EgyptAir is standing by a writer for its in-flight magazine who penned a bizarre article purportedly based on an interview with American actress Drew Barrymore.
CAIRO (AP) — EgyptAir is standing by a writer for its in-flight magazine who penned a bizarre article purportedly based on an interview with American actress Drew Barrymore.
The article, riddled with misspellings and grammatical errors, led with a description of Barrymore as “being unstable in her relationships” and quoted her as saying that motherhood was “the most important role in my life.”
In a tweet sent late Wednesday in response to online criticism, the national carrier thanked author Aida Tekla for “the clarification” in which she claimed the interview was indeed real and took place in New York.
Barrymore has yet to issue an official statement and her representatives could not be reached for comment. Press reports in the U.S. have quoted representatives as denying any such interview took place, with some suggesting the author must have based her article on misinterpretations of a press conference.
Barrymore shot to fame as a child starlet in Steven Spielberg’s 1982 film “E.T.” and is now featured in the Netflix horror-comedy series “Santa Clarita Diet.”
The article on the inflight magazine Horus was first noticed by Yemen analyst Adam Baron, who published photos of it on Twitter and called it “surreal.”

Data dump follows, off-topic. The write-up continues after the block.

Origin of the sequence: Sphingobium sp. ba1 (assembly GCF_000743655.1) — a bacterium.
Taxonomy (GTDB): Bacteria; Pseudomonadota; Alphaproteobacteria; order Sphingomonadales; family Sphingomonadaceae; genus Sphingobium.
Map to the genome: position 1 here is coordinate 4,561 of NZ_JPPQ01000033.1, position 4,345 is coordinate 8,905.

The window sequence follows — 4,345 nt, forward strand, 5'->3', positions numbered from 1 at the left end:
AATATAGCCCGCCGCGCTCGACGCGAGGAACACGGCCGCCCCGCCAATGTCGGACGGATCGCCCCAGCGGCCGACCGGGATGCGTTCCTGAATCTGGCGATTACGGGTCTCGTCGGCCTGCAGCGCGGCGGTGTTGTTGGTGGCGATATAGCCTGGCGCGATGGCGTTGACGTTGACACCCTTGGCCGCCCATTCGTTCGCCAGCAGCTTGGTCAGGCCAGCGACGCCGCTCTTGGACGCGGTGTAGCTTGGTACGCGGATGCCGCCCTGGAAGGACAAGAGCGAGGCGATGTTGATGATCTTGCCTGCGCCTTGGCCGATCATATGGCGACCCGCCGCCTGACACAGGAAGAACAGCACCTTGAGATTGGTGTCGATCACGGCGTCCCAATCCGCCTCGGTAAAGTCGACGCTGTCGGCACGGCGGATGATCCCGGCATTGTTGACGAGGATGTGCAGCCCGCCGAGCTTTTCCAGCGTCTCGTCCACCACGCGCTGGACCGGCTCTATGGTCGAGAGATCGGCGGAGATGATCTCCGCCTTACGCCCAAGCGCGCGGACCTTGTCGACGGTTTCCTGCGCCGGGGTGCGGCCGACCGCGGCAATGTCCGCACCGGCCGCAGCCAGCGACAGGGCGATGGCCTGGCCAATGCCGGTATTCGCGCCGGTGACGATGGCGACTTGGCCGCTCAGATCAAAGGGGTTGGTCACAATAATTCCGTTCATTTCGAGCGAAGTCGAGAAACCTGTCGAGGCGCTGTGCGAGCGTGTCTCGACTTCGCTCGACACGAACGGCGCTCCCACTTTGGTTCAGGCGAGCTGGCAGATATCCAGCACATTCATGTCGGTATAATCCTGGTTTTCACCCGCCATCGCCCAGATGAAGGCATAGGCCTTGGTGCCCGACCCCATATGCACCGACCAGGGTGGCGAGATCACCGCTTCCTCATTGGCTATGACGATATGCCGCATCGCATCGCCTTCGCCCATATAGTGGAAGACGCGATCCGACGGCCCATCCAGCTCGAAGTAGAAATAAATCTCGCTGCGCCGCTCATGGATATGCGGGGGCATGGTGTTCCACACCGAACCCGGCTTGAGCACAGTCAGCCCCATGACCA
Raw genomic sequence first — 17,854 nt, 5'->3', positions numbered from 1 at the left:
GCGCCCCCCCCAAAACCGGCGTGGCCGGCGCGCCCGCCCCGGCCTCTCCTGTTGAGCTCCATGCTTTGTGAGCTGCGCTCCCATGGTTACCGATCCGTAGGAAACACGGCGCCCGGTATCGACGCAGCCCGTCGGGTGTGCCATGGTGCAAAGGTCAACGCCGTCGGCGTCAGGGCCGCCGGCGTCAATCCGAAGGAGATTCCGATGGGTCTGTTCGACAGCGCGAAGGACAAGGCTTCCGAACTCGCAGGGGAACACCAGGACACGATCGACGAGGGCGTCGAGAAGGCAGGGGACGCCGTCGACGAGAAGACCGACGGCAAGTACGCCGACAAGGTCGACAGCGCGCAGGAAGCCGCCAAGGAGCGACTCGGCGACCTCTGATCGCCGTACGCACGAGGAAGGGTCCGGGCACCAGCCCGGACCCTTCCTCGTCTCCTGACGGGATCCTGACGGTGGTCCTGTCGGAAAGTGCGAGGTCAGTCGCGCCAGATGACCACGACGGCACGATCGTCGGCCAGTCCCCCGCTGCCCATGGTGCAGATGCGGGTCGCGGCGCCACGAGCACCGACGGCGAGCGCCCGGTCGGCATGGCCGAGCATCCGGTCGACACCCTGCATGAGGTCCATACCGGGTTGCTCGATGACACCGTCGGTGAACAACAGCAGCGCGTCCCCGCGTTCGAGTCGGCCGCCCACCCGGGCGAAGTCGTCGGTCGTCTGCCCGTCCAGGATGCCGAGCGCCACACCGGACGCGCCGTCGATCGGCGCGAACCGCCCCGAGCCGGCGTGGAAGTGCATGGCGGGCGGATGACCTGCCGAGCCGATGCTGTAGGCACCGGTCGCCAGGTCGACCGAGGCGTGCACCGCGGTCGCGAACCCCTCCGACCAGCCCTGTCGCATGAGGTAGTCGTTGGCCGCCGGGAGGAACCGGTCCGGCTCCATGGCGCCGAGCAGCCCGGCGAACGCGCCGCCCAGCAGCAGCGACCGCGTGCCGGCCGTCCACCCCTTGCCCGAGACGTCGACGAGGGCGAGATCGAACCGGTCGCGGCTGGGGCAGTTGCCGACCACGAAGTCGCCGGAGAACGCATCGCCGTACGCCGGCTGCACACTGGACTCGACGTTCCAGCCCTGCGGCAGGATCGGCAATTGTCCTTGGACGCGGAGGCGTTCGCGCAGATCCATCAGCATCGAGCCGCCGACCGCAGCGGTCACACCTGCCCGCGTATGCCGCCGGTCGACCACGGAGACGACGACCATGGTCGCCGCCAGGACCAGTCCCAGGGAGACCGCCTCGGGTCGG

The article says Barrymore had failed relationships because her parents divorced.
“It is known that Barrymore had almost 17 relationships, engagements and marriages; psychologists believe that her behavior is only natural since she lacked the male role model in her life after her parents’ divorce,” Tekla wrote.
In another passage, she quoted Barrymore as being pleased with recent weight loss after having a second daughter. Another quote describes Barrymore as celebrating women’s achievements in “the West” because they handle tasks that men cannot.
“Women exert tremendous efforts that men are incapable of exerting due to their numerous commitments and obligations,” the article quoted her as saying.
EgyptAir’s inflight magazine has Arabic and English sections, but translations are often poor and English-language articles are filled with errors.
The Egyptian government has waged a heavy crackdown on dissent and independent media in recent years, and has passed vaguely worded laws that criminalize the spreading of false news.